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Molecular physiology of nerve terminal bioenergetics

Project description

Bioenergetics of synaptic transmission

Synaptic transmission is an energy-dependent process that consumes up to 75 % of the total energy required for brain function. The metabolic pathways of ATP production have been studied in detail, but actual molecular regulation of synaptic bioenergetics, and how synapses obtain the required amount of ATP, is poorly understood. The EU-funded SynaptoEnergy project aims to investigate molecular mechanisms controlling energy pathways in firing synapses. The working hypothesis of the project is that there are presynaptic tightly regulated control mechanisms enabling molecular activation of the glycolysis and the oxidative phosphorylation on demand coupling local ATP synthesis to required level of consumption. The research will utilise cutting-edge optophysiology tools to study neuronal bioenergetics together with novel proteomics approaches to identify key molecular players involved in controlling presynaptic energy production.


Synaptic transmission is an extremely energetically-demanding process that consumes 75% of the energy required for brain function. However, it remains poorly understood how synapses guarantee the necessary ATP levels required for neurotransmission. While our understanding of the metabolic pathways for ATP production is vastly detailed, very little is known about the actual molecular implementation of these pathways in neurons for sustaining synaptic bioenergetics. I hypothesize that tightly-regulated control mechanisms exist presynaptically to ensure the molecular activation of glycolysis and oxidative phosphorylation (OxPhos) on demand, optimally coupling local ATP synthesis to consumption thereby maintaining synaptic metabolic integrity and safeguarding presynaptic function. Here I propose to develop a comprehensive molecular understanding of the mechanisms controlling these pathways in firing synapses. I will use cutting-edge optophysiology tools that I and others have developed to study neuronal bioenergetics together with novel proteomic approaches to identify key molecules involved in controlling presynaptic OxPhos and glycolysis. First, I will dissect the fundamental mechanisms controlling Ca2+-mediated activation of OxPhos in presynaptic mitochondria during synaptic activity. To further elucidate the presynaptic choreography of molecular mechanisms enhancing glycolysis rates on demand, I will dissect the mechanistic control of the presynaptic glucose carrier GLUT4 and establish the role of glycolytic metabolons in accelerating glycolysis during synaptic activity. By generating for the first time a comprehensive picture of the molecular mechanisms actively maintaining presynaptic metabolic integrity, this study will provide a framework for future studies into the molecular basis of brain disease states associated with dysfunctional metabolism, such as mitochondriopathies, vascular dementias or glucose metabolism diseases.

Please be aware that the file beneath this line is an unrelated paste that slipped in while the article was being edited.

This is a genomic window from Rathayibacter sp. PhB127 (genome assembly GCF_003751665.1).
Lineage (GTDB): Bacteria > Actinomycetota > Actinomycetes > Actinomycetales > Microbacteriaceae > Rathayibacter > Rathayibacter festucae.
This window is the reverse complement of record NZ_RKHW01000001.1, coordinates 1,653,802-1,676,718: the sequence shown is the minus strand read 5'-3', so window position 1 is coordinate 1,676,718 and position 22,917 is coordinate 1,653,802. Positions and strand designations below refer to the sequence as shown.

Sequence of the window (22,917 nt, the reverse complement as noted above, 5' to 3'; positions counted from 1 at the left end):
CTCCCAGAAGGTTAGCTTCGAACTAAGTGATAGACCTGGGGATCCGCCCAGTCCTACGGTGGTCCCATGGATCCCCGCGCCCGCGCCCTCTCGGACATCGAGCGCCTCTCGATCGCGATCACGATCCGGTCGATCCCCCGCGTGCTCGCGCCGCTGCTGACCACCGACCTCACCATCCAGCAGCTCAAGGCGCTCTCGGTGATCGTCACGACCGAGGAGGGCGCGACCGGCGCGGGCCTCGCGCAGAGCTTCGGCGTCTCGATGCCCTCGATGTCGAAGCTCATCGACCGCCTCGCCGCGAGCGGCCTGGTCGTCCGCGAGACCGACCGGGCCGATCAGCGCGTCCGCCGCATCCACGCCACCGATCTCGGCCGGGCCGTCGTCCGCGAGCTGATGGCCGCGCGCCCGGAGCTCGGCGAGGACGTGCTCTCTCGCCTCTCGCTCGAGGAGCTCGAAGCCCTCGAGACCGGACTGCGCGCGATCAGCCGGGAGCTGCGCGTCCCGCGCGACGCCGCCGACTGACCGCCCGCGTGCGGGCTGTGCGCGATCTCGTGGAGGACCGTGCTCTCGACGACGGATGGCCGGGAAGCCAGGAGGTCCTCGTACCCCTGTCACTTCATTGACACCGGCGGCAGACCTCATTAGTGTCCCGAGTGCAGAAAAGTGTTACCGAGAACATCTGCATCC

Host institution

Net EU contribution
€ 1 494 605,00
75013 Paris

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Ile-de-France Ile-de-France Paris
Activity type
Research Organisations
Total cost
€ 1 494 605,00

Beneficiaries (1)